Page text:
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(Credits: Far Out / Flickr / Jeremy Yap / Wikimedia)


Five Locations used to depict the West in Soviet cinema

The post-war period was not easy for Soviet filmmakers. The geopolitics of the era made it impossible for them to travel outside the Eastern Bloc, meaning that if a director wanted to make an adaptation of Sherlock Holmes, The Three Musketeers or any other story set in the West, they needed to find a suitable location in the USSR.

Thankfully, the transcontinental country featured a surplus of landscapes that, with a bit of camera work, could easily be passed off as the French countryside or the American West. Indeed, the USSR encompassed over 15 countries, meaning there was barely a city or panorama on earth that couldn’t be recreated within the borders of the sprawling nation.

You may be wondering why the Soviets wanted to readapt Western cinema at all. Well, directors understood that the forbidden West was incredibly alluring for Soviet audiences. It was a peek into an unknown world, or so they were led to believe. Soviet cinema offered insight into a manufactured, heightened version of the West. These depictions allowed directors to promote Soviet values, poke fun, and craft somewhat absurd and ironic impersonations of Western film.

Take A Man from the Boulevard des Capucines, for example, a Soviet take on a spaghetti western that makes a pastiche of the cliches and tropes of Hollywood film. Other times, of course, directors simply wanted to offer the people of the Soviet Union a good story, and they were prepared to be incredibly inventive to make that happen.

Five Locations used to depict the West in Soviet cinema:

Lviv, Ukraine (Paris)

In 1978, Odessa Film Studios began work on an adaptation of Alexander Dumas’ 1944 novel The Three Musketeers, which takes place in 17th-century France and features many sequences set in Paris. Odessa’s three-part musical version of the swashbuckling tale relocated the action, using western Ukraine as a stand-in for France. Replacements for the Richelieu Palace and Treville Mansions, for example, were captured in the city of Lviv.

Maarjamäe Castle, Estonia (Baskerville Hall, Dartmoor)

The Soviet adaptations of Arthur Conan Doyle’s Sherlock Holmes books garnered a dedicated fanbase in both East and West. Indeed, fans of the eleven-episode series included Margaret Thatcher and Queen Elizabeth II. Vasily Livanov, who portrayed the titular detective, was even awarded an MBE for his performance back in 2006. The series was shot in a number of locations, including Abkhazia and Estonia, the latter of which boasts the majestic Maarjamäe Castle, which was used to depict Baskerville Hall in the 1981 episode Hound of The Baskervilles.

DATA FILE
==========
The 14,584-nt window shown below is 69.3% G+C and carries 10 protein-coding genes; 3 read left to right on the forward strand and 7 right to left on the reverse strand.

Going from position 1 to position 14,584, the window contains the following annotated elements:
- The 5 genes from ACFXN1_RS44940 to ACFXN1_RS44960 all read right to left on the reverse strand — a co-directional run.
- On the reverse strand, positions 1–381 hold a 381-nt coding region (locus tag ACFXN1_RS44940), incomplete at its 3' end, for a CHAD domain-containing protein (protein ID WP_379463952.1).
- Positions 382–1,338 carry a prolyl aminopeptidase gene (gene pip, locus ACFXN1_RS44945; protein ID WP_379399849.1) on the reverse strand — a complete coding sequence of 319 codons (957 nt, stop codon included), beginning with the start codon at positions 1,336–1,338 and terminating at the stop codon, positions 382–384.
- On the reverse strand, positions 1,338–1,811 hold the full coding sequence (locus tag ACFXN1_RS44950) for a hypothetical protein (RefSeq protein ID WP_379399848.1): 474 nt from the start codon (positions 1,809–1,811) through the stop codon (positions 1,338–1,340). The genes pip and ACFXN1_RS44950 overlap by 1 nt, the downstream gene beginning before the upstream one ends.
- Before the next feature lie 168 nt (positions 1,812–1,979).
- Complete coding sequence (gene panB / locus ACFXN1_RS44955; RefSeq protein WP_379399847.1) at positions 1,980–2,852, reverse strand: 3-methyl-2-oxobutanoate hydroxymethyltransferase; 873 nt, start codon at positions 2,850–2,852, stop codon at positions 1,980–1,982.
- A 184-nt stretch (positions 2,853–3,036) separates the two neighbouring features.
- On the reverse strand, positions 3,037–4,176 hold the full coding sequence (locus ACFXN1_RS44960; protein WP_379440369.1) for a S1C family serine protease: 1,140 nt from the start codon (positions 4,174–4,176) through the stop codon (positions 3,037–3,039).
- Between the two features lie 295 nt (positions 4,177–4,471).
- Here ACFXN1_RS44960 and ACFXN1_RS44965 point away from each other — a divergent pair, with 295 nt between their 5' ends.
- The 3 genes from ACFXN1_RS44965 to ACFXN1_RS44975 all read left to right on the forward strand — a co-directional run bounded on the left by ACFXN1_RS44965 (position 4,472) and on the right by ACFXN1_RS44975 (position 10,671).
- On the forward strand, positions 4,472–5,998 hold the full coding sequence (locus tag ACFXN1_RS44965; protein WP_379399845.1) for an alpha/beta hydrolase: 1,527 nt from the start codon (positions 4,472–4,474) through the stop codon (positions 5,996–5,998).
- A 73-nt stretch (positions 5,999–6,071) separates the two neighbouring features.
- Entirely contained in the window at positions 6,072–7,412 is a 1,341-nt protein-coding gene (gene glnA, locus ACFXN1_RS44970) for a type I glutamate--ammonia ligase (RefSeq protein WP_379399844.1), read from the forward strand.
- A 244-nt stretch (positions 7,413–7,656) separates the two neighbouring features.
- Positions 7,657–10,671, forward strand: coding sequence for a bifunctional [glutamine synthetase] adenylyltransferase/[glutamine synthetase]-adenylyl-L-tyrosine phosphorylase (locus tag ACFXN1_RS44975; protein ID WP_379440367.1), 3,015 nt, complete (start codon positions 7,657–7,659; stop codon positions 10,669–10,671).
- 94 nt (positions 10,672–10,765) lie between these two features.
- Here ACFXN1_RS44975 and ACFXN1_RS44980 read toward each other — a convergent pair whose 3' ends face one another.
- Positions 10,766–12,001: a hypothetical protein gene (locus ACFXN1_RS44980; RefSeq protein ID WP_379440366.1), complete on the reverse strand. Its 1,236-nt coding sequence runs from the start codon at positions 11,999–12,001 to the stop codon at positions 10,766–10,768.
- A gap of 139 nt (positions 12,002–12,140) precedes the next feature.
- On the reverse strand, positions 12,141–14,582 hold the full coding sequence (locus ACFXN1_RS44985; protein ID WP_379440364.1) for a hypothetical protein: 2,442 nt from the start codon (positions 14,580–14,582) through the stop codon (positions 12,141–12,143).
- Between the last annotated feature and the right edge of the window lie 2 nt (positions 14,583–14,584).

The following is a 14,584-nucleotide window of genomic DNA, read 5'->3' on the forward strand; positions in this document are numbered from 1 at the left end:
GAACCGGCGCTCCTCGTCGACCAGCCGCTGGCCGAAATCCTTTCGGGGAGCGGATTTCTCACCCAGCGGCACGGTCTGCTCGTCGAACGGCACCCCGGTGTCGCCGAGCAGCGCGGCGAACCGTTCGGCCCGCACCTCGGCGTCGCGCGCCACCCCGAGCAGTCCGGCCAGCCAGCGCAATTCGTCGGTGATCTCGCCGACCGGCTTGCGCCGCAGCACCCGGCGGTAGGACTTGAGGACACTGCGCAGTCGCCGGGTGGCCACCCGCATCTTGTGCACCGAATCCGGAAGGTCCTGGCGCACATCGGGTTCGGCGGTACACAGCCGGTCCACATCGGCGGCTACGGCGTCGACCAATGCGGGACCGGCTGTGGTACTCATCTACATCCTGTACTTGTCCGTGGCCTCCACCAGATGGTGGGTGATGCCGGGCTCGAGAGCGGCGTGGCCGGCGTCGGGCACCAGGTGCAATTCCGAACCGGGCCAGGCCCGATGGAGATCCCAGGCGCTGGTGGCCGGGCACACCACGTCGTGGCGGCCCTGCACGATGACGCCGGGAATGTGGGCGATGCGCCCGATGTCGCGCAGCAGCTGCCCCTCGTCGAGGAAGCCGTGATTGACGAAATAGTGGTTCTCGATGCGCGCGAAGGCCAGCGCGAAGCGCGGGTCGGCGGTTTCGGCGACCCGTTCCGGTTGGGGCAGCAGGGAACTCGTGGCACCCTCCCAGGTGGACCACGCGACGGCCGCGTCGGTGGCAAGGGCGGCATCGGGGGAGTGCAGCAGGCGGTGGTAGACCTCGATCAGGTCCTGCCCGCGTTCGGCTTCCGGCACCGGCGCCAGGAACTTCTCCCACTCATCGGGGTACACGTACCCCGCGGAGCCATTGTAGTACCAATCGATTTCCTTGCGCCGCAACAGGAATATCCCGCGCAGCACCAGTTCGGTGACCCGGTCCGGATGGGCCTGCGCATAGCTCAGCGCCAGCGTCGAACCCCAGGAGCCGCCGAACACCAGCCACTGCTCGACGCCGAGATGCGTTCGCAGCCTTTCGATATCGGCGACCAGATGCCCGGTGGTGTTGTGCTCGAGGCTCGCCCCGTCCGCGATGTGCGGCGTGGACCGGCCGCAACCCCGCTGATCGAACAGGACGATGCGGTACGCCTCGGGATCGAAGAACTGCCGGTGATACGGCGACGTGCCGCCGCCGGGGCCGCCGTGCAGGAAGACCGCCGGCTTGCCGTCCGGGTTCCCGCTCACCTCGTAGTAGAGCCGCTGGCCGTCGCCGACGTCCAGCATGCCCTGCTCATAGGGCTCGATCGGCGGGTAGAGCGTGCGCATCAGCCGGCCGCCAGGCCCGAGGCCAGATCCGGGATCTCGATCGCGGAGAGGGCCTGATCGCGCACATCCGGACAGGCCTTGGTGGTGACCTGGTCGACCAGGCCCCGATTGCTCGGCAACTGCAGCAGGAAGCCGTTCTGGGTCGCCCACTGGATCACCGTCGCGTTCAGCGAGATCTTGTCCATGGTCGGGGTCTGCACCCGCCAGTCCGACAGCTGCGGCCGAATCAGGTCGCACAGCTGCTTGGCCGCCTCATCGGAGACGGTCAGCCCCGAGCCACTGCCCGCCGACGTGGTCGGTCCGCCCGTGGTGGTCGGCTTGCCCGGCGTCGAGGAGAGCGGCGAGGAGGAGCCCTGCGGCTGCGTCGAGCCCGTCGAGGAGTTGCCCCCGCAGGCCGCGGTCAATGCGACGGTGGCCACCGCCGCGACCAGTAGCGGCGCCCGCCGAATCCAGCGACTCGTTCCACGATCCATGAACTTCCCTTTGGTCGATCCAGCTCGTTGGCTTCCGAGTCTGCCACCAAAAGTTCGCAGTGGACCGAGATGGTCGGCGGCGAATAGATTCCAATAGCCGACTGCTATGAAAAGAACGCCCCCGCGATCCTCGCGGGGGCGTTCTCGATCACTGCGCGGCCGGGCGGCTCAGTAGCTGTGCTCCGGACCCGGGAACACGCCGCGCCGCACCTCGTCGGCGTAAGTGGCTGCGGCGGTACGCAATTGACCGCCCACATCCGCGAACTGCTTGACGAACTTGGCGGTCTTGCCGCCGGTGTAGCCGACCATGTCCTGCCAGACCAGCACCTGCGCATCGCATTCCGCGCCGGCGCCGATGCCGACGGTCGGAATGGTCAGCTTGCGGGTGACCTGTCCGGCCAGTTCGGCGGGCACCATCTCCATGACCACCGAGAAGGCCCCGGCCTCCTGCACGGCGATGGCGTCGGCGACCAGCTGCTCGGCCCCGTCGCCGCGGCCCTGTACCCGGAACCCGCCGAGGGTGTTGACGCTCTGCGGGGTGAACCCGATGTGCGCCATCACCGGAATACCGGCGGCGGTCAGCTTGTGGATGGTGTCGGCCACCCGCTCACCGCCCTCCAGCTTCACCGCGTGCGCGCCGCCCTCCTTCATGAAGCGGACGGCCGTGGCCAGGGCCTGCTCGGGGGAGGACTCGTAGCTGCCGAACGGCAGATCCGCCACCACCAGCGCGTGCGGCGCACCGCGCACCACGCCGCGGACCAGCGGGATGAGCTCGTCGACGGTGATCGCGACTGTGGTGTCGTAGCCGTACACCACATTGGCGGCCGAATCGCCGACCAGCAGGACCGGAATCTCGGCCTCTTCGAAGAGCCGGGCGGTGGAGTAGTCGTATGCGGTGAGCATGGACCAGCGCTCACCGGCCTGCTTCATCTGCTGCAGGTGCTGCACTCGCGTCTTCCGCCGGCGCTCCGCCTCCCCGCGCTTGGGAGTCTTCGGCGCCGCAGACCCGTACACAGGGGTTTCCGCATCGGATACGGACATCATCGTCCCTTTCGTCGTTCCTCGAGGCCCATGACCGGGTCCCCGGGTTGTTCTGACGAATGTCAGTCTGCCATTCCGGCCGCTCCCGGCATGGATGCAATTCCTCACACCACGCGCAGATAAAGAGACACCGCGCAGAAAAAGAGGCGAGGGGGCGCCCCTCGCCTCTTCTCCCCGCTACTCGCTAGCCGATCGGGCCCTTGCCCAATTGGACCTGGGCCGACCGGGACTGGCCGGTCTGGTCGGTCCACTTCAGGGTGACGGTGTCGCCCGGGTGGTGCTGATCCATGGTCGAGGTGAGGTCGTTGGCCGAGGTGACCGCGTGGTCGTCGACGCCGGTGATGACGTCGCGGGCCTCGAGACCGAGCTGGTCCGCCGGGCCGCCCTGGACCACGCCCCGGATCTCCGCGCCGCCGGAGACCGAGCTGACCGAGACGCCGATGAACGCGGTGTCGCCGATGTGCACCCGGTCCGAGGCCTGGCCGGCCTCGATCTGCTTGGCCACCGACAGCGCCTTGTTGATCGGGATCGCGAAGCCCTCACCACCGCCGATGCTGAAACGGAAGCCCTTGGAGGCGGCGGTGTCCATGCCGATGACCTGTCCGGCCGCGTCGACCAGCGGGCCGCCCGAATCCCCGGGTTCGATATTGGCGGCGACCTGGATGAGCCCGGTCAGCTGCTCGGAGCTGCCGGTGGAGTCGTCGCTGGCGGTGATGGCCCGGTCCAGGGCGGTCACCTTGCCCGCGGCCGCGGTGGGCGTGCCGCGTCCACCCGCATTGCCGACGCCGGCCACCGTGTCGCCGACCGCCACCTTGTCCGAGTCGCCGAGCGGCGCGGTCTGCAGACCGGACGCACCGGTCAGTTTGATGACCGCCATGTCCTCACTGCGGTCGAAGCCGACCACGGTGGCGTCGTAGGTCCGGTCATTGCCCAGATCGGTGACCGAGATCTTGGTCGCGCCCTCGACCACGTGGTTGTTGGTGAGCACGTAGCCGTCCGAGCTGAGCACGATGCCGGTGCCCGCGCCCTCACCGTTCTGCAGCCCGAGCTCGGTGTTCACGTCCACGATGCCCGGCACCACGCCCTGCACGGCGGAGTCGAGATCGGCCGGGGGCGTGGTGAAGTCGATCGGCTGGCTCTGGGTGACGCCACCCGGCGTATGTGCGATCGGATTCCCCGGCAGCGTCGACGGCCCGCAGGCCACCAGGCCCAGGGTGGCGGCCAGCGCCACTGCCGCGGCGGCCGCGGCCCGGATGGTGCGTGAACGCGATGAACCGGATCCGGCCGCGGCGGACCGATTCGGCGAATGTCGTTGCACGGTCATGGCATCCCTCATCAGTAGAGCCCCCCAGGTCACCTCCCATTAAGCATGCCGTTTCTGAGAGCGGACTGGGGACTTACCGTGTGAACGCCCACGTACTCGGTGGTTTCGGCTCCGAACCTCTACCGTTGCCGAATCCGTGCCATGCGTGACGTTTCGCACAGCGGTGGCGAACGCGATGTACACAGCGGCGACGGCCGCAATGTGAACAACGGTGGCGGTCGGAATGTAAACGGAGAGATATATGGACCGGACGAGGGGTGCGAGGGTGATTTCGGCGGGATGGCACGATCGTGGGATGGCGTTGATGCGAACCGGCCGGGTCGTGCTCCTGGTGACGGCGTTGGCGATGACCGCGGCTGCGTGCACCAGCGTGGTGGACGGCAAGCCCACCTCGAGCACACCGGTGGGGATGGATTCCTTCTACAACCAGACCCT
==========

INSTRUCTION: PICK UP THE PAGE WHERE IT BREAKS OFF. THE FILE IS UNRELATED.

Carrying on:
Riga, Republic of Latvia (Berlin)

Seventeen Moments of Spring tells the story of a Soviet spy who burrows his way into the very heart of the Third Reich. Though set in Berlin and partly filmed in East Germany, the Berlin scenes were shot in Riga in the Republic of Latvia, which was a popular destination for Soviet filmmakers in the 1970s and ’80s. Jauniela Steet was particularly sought-after and was used as a replacement for London’s Baker Street in the Soviet Sherlock Holmes TV series.

Feodosia, Crimea (The American West)

Soviet filmmakers faced a significant challenge in recreating the iconic landscapes of the American Wild West. The stereotypical tumbleweed towns of the classic western were, more often than not, bought to life in Crimea. It was here, not far from Feodosia, that Alla Surikova filmed A Man from the Boulevard des Capucines, set in the fictional town of Santa Carolina. Coastal scenes, meanwhile, were shot at Koktebel Bay and Colorado’s Monument Valley found a rival in Crimea’s White Cliff.

The Black Sea (Atlantic Ocean)

Though relatively unknown in the West, the 1961sci-fi film The Amphibian Man is a shining example of Soviet filmmaking. Based on the 1928 novel by Alexander Beliaev and set in Argentina in the 1920s, this otherwordly offering was bought to life by directors Vladimir Chebotaryov and Gennadi Kazansky, who used the Black Sea as a stand-in for the Atlantic Ocean and Laspi Bay for the various coastal scenes. The bustling Argentinian streets were shot in Baku, with many of the city’s major sights making an appearance.